in the spring or summer of the year but in the winter of their lives,
Heinrich Lindig and his wife Johanna sat still and grim-faced for
a photograph in the yard of their Hill Country farmhouse.
Mrs. Lindig wore a long, black dress with sleeves down to her hands
and her husband had on a dark suit, white shirt and dark bow tie.
While they are not smiling, neither are they frowning in this early
Heinrich’s hair is thick and white, just like his mustache. Mrs.
Lindig’s hair, parted down the middle, is darker than her husband’s,
but shows streaks of gray.
In this undated photo, which appears in a now-scarce family history
published by the Lindigs’ grandson in 1963, the German couple were
in their late 60s or early 70s. And they looked ever minute of their
age. They seem to have had a good life as immigrants to the U.S.,
but it hadn’t been an easy life. “Grandpa and Grandma Lindig went
through many hardships in those early pioneer days of the Stonewall
area,” Otto Lindig wrote.
Just getting to Texas had been difficult
the Atlantic in 1868 with their young daughter was no Disney cruise,
and when they made port at Indianola,
their journey did not get any easier. After their trunks had been
off-loaded from the sailing vessel’s hold, the Lindigs set out for
in an ox-drawn wagon. Mrs. Lindig and her child rode in the wagon,
while Heinrich and the other men in the northwest-bound wagon train
covered the distance on foot.
“The men folks walked faster than the ox team could travel, hauling
the wagon and things they brought along,” their grandson wrote.
“So, before sundown [each day] they stopped to prepare a camping
place. By the time the wagons arrived they had a big fire going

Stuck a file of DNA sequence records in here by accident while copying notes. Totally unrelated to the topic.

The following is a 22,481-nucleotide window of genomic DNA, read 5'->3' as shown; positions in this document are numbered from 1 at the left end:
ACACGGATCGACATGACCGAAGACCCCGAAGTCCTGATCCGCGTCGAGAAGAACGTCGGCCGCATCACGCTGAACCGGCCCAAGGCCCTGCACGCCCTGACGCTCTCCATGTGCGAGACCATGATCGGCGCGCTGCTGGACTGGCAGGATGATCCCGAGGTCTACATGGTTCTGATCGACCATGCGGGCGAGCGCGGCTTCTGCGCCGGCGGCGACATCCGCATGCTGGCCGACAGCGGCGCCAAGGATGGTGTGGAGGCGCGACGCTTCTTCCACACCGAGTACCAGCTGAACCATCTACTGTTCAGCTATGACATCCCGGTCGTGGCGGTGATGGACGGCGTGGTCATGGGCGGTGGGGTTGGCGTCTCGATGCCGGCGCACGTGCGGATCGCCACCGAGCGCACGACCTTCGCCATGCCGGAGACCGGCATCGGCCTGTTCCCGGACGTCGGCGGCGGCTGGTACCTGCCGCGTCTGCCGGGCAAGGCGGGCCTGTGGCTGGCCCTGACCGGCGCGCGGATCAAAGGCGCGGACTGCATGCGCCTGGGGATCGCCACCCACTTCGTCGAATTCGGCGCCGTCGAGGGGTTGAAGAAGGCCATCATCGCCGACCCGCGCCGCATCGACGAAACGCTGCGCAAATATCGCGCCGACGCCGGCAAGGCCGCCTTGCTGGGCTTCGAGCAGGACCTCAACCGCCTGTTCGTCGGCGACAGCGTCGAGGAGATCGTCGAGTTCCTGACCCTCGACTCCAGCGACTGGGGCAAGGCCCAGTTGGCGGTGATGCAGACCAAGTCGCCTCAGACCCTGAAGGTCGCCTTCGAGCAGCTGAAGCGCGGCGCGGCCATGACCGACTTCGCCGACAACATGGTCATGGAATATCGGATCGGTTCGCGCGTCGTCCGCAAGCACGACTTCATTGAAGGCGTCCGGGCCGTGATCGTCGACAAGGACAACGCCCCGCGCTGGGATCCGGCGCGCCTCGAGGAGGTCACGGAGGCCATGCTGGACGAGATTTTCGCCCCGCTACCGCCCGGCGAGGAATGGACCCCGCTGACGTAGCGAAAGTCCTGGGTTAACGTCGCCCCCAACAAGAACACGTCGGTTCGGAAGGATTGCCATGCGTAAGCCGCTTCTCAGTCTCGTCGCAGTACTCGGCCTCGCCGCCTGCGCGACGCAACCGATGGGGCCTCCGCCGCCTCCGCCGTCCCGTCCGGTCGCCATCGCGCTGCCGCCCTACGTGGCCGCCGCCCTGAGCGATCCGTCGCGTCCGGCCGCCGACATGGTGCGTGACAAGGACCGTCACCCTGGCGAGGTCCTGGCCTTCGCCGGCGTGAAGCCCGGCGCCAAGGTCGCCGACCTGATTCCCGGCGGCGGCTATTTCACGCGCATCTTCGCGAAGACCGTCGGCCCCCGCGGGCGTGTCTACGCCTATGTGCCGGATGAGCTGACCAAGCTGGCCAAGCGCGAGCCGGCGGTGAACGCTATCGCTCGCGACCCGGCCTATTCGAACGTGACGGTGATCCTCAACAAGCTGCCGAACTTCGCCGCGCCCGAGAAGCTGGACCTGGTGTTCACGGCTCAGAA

and they would camp that night around the fire.”
In other words, the men hoofed it all the way from the coast to
a distance of 222 miles. A three-hour drive today, it took the Lindigs
and the other European immigrants three weeks to reach the hills
that would be their home.
first, Lindig worked for his uncle, an earlier arrival from the
homeland. Within a year, he had made enough money to buy 490 acres
in Gillespie County for that many dollars.
“Papa was a hard working man and every chance he got he worked on
that place,” his grandson wrote.
In 1869, Lindig built a 16 by 20 foot log cabin with a stone fireplace.
Four years later, he constructed a four-room house with a 12-foot
wide dogtrot through its middle.
The couple’s second child had been born in the original log cabin.
Five more children came into the world in their new house.
that family wasn’t easy.
Even after a long day of work, at night Mrs. Lindig sat by the fire
at her spinning wheel while her husband braided horsehair ropes.
In the morning, their work cycle started all over again.
“Just as soon as Grandma got up she went to the cow pen and milked
the cows,” Lindig wrote.
In addition to her other chores, Mrs. Lindig made butter and cheese.
Using homemade yeast, she baked bread, each loaf weighing about
six pounds. The butter she didn’t need for her family she sold for
15 cents a pound.
Mrs. Lindig minded household duties and took care of her children,
her husband worked their crops and tended to their livestock. And
while he was away from their home, Mrs. Lindig also had to keep
an eye out for Indians.
Once, when she was alone with three of her children, Indians descended
on the Lindig homestead. Opting for some reason not to bother whoever
might have been in the cabin, the Indians cut the hobble on one
of the Lindigs’ horses and rode off leading it and a mule.
Rangers or volunteers later caught up with the raiders and the Lindig
mule escaped and came home, but the family never saw that horse
The last time anyone remembered hearing of Indians in the area was
1876. Meanwhile, life went on.
Twice a month at least, the Lindigs got together
with their neighbors. With their children happily playing, the men
enjoyed a card game called Skat while the women visited. At midnight,
everyone feasted on a late supper of sausage, doughnuts, wine and
At least three times a year, the Lindigs hosted a dance. Someone
handy with an accordion provided the music and the Lindigs furnished
food, wine and beer. The dancing and drinking went on until sunrise.
Having raised seven children and doted over 28 grandchildren, the
pioneer couple’s time together continued until Mrs. Lindig’s death
at 75 on Oct. 25, 1921. Her husband lived on until Sept. 22, 1923
when he died at 77. They lie together in the Stonewall Cemetery.
© Mike Cox
- February 27, 2014 column
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